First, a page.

The Hawkeye

Dogs are our friends, not accessories

by Siddharth Gaulee

by Siddharth Gaulee

Madison Smith, [email protected]

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Dogs come in a variety of different shapes and sizes—and so do their ears, but certain breeds have them surgically altered to make them look more “pleasing,” which is just a really fancy way of saying, “I want my dog to look more menacing and tough.”
This practice is called “ear cropping” and it’s done to all of your favorite breeds: Dobermans, Boxers, Great Danes and Pit Bulls.
It’s usually done to pure breeds when they are puppies, the human logic being that they will be young enough to not remember the pain.
The ears are sometimes bandaged until they heal with the hope that they will have that distinctive pointed look.
A lot of people will chalk ear cropping up as just another surgery dogs undergo like spaying or neutering, but they’re not at all the same, and here’s why.
Spaying and neutering are completely regulated operations which means they are overseen by trained specialists.
Ear cropping is not and is often done by people with no medical authority.
Spaying and neutering has also been linked through studies to keep your pet healthier for longer as it lowers the risk of aggressive reproductive cancers. Ear cropping has no health benefits.
It only perpetuates harmful stereotypes that lead to the continued labelling of “aggressive breeds.” It also encourages mass hysteria and the euthanizing of these animals.
The myth that it lowers the likelihood of your dog getting ear infections is just that, a myth.
It is purely done for cosmetic reasons, which brings me to my next point.
Surgeries performed by unskilled hands can lead to ears that are mismatched or bent.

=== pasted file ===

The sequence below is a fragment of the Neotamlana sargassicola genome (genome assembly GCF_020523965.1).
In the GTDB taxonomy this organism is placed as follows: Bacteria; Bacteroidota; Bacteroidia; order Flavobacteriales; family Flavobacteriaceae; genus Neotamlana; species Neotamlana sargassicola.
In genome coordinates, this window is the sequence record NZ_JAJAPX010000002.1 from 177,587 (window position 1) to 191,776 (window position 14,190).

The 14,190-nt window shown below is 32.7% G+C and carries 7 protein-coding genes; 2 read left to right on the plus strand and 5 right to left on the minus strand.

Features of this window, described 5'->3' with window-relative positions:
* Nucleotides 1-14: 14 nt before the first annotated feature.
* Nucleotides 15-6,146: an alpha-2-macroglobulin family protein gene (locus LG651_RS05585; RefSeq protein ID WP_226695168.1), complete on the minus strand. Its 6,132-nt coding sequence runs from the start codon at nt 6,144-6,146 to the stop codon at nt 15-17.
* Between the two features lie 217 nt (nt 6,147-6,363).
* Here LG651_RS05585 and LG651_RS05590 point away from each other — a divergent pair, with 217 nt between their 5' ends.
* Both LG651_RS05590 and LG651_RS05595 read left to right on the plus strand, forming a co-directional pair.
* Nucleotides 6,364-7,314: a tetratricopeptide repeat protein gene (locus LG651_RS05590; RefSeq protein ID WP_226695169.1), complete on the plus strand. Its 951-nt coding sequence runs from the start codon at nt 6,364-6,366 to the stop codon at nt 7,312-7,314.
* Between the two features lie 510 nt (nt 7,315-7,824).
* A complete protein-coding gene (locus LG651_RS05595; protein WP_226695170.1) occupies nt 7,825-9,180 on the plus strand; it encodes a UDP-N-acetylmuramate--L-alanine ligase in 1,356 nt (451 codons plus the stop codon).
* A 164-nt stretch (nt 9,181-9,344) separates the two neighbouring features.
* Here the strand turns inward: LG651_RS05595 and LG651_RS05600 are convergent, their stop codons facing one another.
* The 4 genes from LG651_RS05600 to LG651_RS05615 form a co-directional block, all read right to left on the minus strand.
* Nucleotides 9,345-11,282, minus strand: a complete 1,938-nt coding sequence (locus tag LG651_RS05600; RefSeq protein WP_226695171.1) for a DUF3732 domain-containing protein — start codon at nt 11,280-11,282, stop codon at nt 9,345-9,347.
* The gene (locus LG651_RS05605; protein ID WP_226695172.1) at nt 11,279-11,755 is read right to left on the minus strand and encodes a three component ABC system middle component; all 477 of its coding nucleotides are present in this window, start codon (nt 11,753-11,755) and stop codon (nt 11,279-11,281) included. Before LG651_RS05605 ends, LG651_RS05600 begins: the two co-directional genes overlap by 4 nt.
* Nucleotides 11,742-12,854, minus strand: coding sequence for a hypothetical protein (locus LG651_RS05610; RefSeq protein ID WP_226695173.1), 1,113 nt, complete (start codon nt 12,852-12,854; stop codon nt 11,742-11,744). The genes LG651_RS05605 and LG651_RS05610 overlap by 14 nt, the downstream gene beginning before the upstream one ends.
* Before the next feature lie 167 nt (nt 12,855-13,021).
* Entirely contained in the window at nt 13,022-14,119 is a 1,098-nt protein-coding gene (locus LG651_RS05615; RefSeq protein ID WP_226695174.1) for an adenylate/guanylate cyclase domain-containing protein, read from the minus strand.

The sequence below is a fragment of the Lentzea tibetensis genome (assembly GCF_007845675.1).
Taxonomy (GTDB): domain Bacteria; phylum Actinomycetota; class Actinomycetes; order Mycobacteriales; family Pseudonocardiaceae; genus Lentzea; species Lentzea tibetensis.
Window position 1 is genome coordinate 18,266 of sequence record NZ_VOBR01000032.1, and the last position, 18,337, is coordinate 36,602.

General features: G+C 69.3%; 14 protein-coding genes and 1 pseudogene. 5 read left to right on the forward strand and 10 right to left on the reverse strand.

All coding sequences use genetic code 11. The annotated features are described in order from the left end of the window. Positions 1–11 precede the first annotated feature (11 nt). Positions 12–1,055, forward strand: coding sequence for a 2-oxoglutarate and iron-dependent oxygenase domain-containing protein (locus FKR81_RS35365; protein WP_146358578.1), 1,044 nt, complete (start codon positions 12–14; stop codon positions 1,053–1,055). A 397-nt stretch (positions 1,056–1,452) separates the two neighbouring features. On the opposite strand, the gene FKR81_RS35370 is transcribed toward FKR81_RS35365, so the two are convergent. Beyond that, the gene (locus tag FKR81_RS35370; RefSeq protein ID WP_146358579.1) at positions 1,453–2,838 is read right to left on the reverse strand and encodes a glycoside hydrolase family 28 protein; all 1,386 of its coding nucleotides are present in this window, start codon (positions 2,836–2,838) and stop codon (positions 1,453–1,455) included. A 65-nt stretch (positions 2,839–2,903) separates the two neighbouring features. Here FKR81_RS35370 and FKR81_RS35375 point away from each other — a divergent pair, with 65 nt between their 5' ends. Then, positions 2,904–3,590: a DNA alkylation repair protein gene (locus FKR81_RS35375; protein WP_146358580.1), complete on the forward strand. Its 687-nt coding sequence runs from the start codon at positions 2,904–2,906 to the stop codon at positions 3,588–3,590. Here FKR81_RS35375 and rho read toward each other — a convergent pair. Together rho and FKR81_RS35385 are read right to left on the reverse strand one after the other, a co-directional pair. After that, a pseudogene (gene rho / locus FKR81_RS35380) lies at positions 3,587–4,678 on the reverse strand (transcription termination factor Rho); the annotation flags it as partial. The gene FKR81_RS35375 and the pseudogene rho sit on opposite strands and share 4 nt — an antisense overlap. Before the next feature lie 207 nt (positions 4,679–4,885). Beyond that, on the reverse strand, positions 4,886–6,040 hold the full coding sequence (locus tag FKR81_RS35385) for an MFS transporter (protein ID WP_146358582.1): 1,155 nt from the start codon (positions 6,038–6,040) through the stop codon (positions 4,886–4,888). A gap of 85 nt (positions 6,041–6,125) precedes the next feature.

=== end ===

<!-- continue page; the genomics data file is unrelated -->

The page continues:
One reason this can happen is because there is not enough cartilage left in the remaining ear to keep the ears upright.
It can also happen because the person doing the cropping cut “too much” of the ear for the dog’s size.
To supplement this, people will pump their puppies with extra vitamins like calcium in order to get the ears to stand up.
This, for one, can lead to growth problems in dogs. Secondly, this scientifically isn’t going to work.
And finally, why would you go to such lengths for something so incredibly unimportant? Aren’t there better things to worry about?
Either way, dogs are not our accessories. They’re not handbags or shoes. They are living beings who we are lucky enough to share our lives with as partners and friends.
We do not get the right to put them through unnecessary slicing and dicing, because we want them to look a certain way.
Dogs are worth much more than their looks and deserve to be appreciated for their personalities and their capacity to love unconditionally.
Ear cropping has been banned in Canada and Australia and, it’s disappointing that the U. S. is lagging behind.
We need to collectively come together as pet owners and make it clear we value our pets for who they are and not what they look like.

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The Student News Site of University of Louisiana Monroe
Dogs are our friends, not accessories